“I have tattooed thousands of persons, both in this country and England,” he said, “but at present the craze exceeds anything I have ever experienced during the last twenty years. Most people believe that only sailors and a vulgar class in general have tattoo marks put upon them. That is true in many instances, but by far the largest number of those that I am tattooing now are men and women of intelligence and refinement. The only explanation that I can make for this is that the danger of being buried among the unknown dead in case of a railroad, steamboat or other accident has been so strangely emphasized during the past year that men and women who travel much very wisely have the needles and ink place sure identification marks upon their bodies.

“Many of those tattooed, the ladies especially, have the work done with artistic surroundings. Men, generally want to be tattooed on the arms, while the women almost invariable have the decoration placed on the lower limb. I recently tattooed a serpent in brilliant colors around the leg of one of the best known comic opera prima donnas of the country. It bears her name in delicate letters. Another popular actress had me place a garter in vivid hues below the knee of her left leg and tattoo upon it ‘Tom,’ the name of her sweetheart, and one of the most prominent juvenile men in the profession.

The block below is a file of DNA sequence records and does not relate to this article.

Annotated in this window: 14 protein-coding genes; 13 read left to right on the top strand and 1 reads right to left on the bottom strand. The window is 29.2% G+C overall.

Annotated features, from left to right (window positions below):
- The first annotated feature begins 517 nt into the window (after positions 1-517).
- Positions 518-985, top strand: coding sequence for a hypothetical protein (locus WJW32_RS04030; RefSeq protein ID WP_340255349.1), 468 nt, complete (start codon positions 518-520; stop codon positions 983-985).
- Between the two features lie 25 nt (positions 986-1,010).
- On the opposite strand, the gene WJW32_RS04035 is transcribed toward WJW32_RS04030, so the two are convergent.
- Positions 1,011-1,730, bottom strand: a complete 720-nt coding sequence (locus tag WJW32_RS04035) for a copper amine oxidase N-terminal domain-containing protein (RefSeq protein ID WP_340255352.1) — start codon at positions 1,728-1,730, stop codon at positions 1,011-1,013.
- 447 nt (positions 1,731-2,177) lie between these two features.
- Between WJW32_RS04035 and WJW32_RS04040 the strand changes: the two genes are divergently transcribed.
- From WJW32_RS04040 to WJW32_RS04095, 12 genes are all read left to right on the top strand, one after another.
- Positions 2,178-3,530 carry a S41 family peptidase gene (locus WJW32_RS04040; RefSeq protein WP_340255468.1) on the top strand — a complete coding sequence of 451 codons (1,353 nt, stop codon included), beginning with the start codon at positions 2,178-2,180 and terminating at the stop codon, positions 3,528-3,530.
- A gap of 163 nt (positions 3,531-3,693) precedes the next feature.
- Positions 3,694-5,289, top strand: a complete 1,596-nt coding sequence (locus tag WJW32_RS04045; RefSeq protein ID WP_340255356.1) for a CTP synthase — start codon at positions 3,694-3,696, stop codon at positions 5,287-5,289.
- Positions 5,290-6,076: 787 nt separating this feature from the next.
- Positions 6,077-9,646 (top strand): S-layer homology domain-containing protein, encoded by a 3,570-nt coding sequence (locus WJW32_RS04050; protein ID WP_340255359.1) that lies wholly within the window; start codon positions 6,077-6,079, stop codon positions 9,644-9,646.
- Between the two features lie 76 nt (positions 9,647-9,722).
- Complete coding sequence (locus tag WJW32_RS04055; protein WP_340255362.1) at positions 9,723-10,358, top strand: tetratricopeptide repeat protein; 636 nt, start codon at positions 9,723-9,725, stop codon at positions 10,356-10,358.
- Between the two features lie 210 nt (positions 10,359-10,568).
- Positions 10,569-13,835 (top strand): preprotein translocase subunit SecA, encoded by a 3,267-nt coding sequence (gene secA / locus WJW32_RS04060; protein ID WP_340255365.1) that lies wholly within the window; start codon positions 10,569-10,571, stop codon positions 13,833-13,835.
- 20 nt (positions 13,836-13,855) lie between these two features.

“I tattooed the insignia of Delta Kappa Epsilon, one of the strongest of college fraternities, upon the arm of almost every member of the society. George Gould is one of the young men upon whose arm I place the symbol of the fraternity.

“Almost every day I put secret society marks on the arms of patrons. Two months ago I was surprised by a call from a tramp. He wanted a peculiar mark by which he was known to knights of the road tattooed in the palm of his right hand.”

I wonder… if Professor Riley could see the world today, would he me amazed, or bored?

“Tattooing as a Fine Art”

Sometimes it’s hard to track down the original source of an article because until relatively recently, we didn’t have draconian copyright laws, and newspapers regularly copied each other. This one comes from The Washington Post (November 4, 1885), and they say they got it from “a New York Paper”, and I suspect that newspaper took it from a Boston-based one. Anyway, let’s begin:

“Some Remarkable Stories by a Meek and Lowly Bostonian.”